The Johns Hopkins School of Medicine and the National Institute of Aging conducted a study that concluded that even relatively minor hearing loss was associated with a three times greater risk of falling than typical hearing. For every additional 10 decibels of hearing loss, a person is 140% more likely to suffer a fall.
Within the context of nursing homes, falls are extremely dangerous. Older individuals are more susceptible to serious injury due to slower healing time and more easily fractured bones that have become brittle with age. Falling can result in broken hips and even cranial fractures, which may lead to subdural hematomas (also called brain bleeds).
Why would falling become more common without hearing aids? Experts posit a number of suggestions. Many suggest that hearing is an important part of spatial awareness, and being unable to discern audio cues indicating the presence of people, pets, or objects could contribute to falls. Others suggest that since an individual with hearing loss is spending increased effort on processing the few sounds they can hear, their motor processing is not as quick and reactionary because their brain is otherwise heavily occupied.
Communication is an important part of thorough healthcare. When an individual is unable to adequately hear their healthcare providers and caregivers, they are not able to advocate for themselves or their needs. Studies have noted a correlation between failure to communicate as a result of hearing loss and an increase in medication errors.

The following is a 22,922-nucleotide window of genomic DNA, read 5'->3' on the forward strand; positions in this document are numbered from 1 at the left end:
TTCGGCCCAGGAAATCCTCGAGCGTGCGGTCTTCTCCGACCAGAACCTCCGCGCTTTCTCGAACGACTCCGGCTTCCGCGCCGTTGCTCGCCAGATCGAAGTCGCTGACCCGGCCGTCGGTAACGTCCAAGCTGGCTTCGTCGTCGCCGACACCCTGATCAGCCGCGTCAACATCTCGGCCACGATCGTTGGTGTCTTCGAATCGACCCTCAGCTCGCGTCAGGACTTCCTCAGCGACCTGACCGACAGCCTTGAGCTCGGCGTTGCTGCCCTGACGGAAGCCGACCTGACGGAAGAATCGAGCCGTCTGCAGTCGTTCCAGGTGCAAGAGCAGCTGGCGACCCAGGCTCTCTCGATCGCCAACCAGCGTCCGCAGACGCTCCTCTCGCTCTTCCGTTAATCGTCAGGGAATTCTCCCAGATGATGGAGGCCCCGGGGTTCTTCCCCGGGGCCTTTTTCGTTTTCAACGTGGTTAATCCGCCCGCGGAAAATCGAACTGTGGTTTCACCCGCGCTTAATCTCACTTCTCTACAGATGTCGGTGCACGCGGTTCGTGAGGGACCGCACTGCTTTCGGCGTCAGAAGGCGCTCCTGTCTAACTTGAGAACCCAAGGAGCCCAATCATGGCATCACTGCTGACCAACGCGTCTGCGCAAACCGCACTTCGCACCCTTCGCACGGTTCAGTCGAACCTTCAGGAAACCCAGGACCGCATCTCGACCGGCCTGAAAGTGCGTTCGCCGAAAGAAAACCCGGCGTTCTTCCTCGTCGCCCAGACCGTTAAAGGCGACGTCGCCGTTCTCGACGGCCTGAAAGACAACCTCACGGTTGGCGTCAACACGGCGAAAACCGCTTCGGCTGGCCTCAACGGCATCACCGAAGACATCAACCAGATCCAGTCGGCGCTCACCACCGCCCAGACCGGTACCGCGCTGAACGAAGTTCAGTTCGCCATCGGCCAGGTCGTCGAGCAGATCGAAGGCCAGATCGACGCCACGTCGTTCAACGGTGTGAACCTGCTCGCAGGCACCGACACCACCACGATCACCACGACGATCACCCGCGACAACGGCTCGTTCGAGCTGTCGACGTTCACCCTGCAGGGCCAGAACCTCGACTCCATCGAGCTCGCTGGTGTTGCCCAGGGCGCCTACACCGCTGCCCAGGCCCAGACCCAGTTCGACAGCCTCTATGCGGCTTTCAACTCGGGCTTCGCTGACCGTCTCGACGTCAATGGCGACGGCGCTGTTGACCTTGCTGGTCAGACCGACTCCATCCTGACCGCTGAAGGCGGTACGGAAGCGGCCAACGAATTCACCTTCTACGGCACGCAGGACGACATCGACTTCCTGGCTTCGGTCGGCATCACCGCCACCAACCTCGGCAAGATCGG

This may arise due to the patient misunderstanding what is being asked or provided (“Do you need pain medicine right now?”) or being unable to distinguish the meaning of a question (“Has someone already been to visit you with your medicine today?”). If a patient is given medicine but cannot hear what that medicine is, they will be unable to correctly answer a later question about whether they have already taken their medicine. Similarly, they will be unable to identify if they have been given the incorrect medicine.
Negligence & Abuse
Residents whose hearing aids have been lost are more susceptible to nursing home abuse and negligence. Whether this arises in the form of being unable to voice their needs or failing to respond to staff about important matters that they cannot hear, residents are vulnerable to mistreatment as a result. Negligence and abuse may come in the form of previously discussed challenges, such as medication errors and falls, or other injuries as well.